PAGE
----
Now for the control points, which will be positioned on the same grid. Using the same point names from our earlier Bézier curve demo, I’ll place each B control point one grid unit away from its corresponding A end point, and likewise, I’ll place each C control point one grid unit away from its corresponding D end point. To give the curves some variety, the control points can be positioned horizontally, vertically, or diagonally, relative to their corresponding end points (Fig. 13).

The control points could simply cycle through those directions: the first end point in the sequence gets a horizontal control point, the second is vertical, the third is diagonal, the fourth is horizontal, the fifth is vertical, and so on. However, many of the end point sequences are identical to each other apart from their last few points, and having every sequence use one directional cycle for their control points would make most of their curves identical too. If I’m going for an effect of spontaneous gesture, that kind of repetition won’t help (Fig. 14).

So I made a set of six different directional cycles (Fig. 15). The first end point sequence’s control points use the first directional cycle, the second sequence uses the second cycle, and so on. This allows similar sequences of end points to produce very different curves (Fig. 16).

With repetition obscured and variety achieved, the final product is a series of 562 scribbles that you might not have guessed were all drawn by an algorithm (Fig. 17).

One of the first things I noticed about this series is that despite the uniqueness of its individual scribbles, they all seem to have a consistent personality. Throughout the series, the system generates some loose motifs, which imbue the scribbles with a shared character, as if they collectively represent one person’s handwriting in the absence of an alphabet. And that person seems to be expressing something, albeit in a subtly regimented manner. It’s not hard to see in these scribbles anger, joy, confusion, or even boredom, and yet these emotional qualities never manage to empower the scribbles to escape their confinement. They all occupy their uniform allotted space with robotic obedience.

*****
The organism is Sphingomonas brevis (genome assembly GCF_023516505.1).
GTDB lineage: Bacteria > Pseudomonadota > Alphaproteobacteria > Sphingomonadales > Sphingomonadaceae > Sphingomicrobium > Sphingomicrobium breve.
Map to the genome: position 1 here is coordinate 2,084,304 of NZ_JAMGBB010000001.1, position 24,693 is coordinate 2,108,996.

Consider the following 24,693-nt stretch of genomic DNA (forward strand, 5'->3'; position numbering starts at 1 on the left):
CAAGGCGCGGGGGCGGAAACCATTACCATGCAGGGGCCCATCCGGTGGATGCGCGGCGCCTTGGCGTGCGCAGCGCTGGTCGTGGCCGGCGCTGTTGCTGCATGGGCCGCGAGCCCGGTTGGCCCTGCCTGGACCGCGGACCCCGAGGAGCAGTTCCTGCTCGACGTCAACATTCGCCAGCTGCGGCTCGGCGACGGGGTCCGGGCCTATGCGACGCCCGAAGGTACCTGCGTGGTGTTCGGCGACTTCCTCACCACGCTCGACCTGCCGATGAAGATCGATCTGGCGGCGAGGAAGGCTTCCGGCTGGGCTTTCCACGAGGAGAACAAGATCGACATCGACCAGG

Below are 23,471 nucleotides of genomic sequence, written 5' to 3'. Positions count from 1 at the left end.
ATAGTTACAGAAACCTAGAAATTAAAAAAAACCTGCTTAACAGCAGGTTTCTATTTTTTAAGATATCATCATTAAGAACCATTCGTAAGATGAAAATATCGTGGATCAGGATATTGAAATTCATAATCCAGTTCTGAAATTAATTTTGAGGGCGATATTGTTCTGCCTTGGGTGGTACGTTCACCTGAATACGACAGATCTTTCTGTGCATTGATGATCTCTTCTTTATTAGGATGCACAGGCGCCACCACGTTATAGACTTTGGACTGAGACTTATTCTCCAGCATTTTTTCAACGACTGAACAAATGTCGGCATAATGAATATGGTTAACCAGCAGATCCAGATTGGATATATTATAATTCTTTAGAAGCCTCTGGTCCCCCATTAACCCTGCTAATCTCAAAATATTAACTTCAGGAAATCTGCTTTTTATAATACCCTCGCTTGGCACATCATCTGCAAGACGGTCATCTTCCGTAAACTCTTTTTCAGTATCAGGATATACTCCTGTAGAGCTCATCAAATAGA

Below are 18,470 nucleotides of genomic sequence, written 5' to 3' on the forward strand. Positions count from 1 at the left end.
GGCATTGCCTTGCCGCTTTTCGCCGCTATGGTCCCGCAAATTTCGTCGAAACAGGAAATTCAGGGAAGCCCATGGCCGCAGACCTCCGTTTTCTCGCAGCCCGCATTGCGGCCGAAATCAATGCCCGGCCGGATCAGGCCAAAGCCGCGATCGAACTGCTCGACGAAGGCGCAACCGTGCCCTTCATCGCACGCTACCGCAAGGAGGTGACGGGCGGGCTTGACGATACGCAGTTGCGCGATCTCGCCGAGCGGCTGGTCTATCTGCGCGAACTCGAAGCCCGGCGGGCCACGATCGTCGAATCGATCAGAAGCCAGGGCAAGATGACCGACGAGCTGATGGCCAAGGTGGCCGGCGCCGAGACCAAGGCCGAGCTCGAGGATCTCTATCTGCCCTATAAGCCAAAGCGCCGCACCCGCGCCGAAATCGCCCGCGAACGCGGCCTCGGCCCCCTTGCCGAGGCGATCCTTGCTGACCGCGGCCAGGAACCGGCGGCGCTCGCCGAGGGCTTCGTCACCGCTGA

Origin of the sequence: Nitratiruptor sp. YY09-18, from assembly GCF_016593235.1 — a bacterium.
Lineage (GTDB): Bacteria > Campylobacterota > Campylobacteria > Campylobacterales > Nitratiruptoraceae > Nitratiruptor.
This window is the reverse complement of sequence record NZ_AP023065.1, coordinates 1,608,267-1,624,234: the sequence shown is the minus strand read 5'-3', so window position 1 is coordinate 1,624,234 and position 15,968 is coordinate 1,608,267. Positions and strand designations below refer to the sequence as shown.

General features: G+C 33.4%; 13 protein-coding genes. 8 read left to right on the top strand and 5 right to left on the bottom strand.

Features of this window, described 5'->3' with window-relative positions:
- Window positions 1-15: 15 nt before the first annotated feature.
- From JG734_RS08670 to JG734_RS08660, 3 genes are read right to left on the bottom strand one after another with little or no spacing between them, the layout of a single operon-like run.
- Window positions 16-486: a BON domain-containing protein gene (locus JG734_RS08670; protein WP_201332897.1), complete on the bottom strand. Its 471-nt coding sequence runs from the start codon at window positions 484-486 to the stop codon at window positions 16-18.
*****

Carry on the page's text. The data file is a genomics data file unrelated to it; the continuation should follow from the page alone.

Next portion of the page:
As much as I’m enjoying the discoveries that come with venturing into seemingly spontaneous and organic combinatorial forms, I’m ambivalent about the achievement.

Artificial intelligence has made real strides this year, most noticeably in the form of machine learning models that generate digital images from natural language descriptions. These models have been trained to associate images with relevant words by studying hundreds of millions of captioned pictures. When given a descriptive prompt, like, say, “Photo of an astronaut playing the piano, in the style of Dorothea Lange,” they can generate photorealistic images in mere seconds that render that scene with startling accuracy (Fig. 18). As a landmark technological advancement, it’s in line with what we’ve come to expect from Silicon Valley, in that it’s both amazing and unnerving, shaped by deep pockets and fanciful libertarian ideals, and there’s no shortage of reasons to be skeptical that we’re ready for its implications.

The trajectory of the internet over the last 30 years—from its techno-utopian colonization in the 1990s, to its capitalist co-option in the 2000s, to its obliteration of the very notion of objective truth in the 2010s—has made Luddites out of many of us who were once optimistic about its promise. It’s hard to square the undeniably positive effects of computers’ growing ubiquity with their ability to enable harm at a previously unimaginable scale. AI has the potential to cure disease, feed the world, and amplify our imaginations. But can it avoid embodying our worst biases and being weaponized for targeted abuse, the spread of disinformation, and who knows what else? Can it re-establish our social safety net with the same speed it displaces workers? Can it reshape our ideas around authorship and ownership?

The series of scribbles I’ve generated here is obviously nowhere near the level of sophistication of artificial intelligence. But it does live somewhere in the uneasy realm of computers pretending to be human. We’ll all be living in that realm eventually. Here’s hoping that against the odds, it’s a harmonious one.

Rob Weychert

rob@robweychert.com